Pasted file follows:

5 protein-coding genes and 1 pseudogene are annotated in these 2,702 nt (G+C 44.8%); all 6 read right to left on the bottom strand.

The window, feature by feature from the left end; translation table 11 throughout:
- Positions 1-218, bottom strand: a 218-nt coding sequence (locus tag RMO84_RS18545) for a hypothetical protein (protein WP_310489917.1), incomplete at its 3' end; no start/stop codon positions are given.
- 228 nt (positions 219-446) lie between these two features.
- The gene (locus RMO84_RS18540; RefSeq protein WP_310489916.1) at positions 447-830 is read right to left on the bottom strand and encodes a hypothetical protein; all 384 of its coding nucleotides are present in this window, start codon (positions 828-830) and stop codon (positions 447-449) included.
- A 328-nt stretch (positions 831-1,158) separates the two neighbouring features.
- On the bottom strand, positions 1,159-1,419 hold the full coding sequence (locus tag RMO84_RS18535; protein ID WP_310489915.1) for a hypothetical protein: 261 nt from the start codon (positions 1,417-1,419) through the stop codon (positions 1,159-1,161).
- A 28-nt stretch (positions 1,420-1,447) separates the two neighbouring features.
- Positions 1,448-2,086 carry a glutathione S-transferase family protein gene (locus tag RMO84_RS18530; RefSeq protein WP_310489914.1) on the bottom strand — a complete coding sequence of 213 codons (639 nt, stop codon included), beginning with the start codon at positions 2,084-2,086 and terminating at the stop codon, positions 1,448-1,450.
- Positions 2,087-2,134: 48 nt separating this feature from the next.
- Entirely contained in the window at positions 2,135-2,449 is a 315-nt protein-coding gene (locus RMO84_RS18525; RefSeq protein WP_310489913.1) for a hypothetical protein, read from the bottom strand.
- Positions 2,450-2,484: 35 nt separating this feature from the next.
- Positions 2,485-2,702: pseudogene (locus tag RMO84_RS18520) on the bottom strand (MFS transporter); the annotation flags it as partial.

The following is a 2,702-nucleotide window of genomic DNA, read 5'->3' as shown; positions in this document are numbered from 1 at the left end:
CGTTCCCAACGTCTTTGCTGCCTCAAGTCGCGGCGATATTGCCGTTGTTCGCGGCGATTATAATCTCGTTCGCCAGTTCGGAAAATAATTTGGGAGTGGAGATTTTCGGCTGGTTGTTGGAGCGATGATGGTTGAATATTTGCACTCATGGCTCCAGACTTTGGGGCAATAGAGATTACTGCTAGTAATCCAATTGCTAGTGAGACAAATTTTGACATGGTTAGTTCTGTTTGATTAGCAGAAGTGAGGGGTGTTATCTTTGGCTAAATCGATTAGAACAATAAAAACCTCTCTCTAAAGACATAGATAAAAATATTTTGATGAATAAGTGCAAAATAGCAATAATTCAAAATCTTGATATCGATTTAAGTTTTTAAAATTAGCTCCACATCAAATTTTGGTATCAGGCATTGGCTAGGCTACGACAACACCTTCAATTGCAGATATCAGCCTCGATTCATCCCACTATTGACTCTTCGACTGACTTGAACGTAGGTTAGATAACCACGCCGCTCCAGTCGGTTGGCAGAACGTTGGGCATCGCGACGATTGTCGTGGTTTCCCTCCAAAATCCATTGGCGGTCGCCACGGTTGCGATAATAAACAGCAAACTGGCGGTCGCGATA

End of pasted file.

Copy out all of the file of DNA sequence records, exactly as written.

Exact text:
5 protein-coding genes and 1 pseudogene are annotated in these 2,702 nt (G+C 44.8%); all 6 read right to left on the bottom strand.

The window, feature by feature from the left end; translation table 11 throughout:
- Positions 1-218, bottom strand: a 218-nt coding sequence (locus tag RMO84_RS18545) for a hypothetical protein (protein WP_310489917.1), incomplete at its 3' end; no start/stop codon positions are given.
- 228 nt (positions 219-446) lie between these two features.
- The gene (locus RMO84_RS18540; RefSeq protein WP_310489916.1) at positions 447-830 is read right to left on the bottom strand and encodes a hypothetical protein; all 384 of its coding nucleotides are present in this window, start codon (positions 828-830) and stop codon (positions 447-449) included.
- A 328-nt stretch (positions 831-1,158) separates the two neighbouring features.
- On the bottom strand, positions 1,159-1,419 hold the full coding sequence (locus tag RMO84_RS18535; protein ID WP_310489915.1) for a hypothetical protein: 261 nt from the start codon (positions 1,417-1,419) through the stop codon (positions 1,159-1,161).
- A 28-nt stretch (positions 1,420-1,447) separates the two neighbouring features.
- Positions 1,448-2,086 carry a glutathione S-transferase family protein gene (locus tag RMO84_RS18530; RefSeq protein WP_310489914.1) on the bottom strand — a complete coding sequence of 213 codons (639 nt, stop codon included), beginning with the start codon at positions 2,084-2,086 and terminating at the stop codon, positions 1,448-1,450.
- Positions 2,087-2,134: 48 nt separating this feature from the next.
- Entirely contained in the window at positions 2,135-2,449 is a 315-nt protein-coding gene (locus RMO84_RS18525; RefSeq protein WP_310489913.1) for a hypothetical protein, read from the bottom strand.
- Positions 2,450-2,484: 35 nt separating this feature from the next.
- Positions 2,485-2,702: pseudogene (locus tag RMO84_RS18520) on the bottom strand (MFS transporter); the annotation flags it as partial.

The following is a 2,702-nucleotide window of genomic DNA, read 5'->3' as shown; positions in this document are numbered from 1 at the left end:
CGTTCCCAACGTCTTTGCTGCCTCAAGTCGCGGCGATATTGCCGTTGTTCGCGGCGATTATAATCTCGTTCGCCAGTTCGGAAAATAATTTGGGAGTGGAGATTTTCGGCTGGTTGTTGGAGCGATGATGGTTGAATATTTGCACTCATGGCTCCAGACTTTGGGGCAATAGAGATTACTGCTAGTAATCCAATTGCTAGTGAGACAAATTTTGACATGGTTAGTTCTGTTTGATTAGCAGAAGTGAGGGGTGTTATCTTTGGCTAAATCGATTAGAACAATAAAAACCTCTCTCTAAAGACATAGATAAAAATATTTTGATGAATAAGTGCAAAATAGCAATAATTCAAAATCTTGATATCGATTTAAGTTTTTAAAATTAGCTCCACATCAAATTTTGGTATCAGGCATTGGCTAGGCTACGACAACACCTTCAATTGCAGATATCAGCCTCGATTCATCCCACTATTGACTCTTCGACTGACTTGAACGTAGGTTAGATAACCACGCCGCTCCAGTCGGTTGGCAGAACGTTGGGCATCGCGACGATTGTCGTGGTTTCCCTCCAAAATCCATTGGCGGTCGCCACGGTTGCGATAATAAACAGCAAACTGGCGGTCGCGATA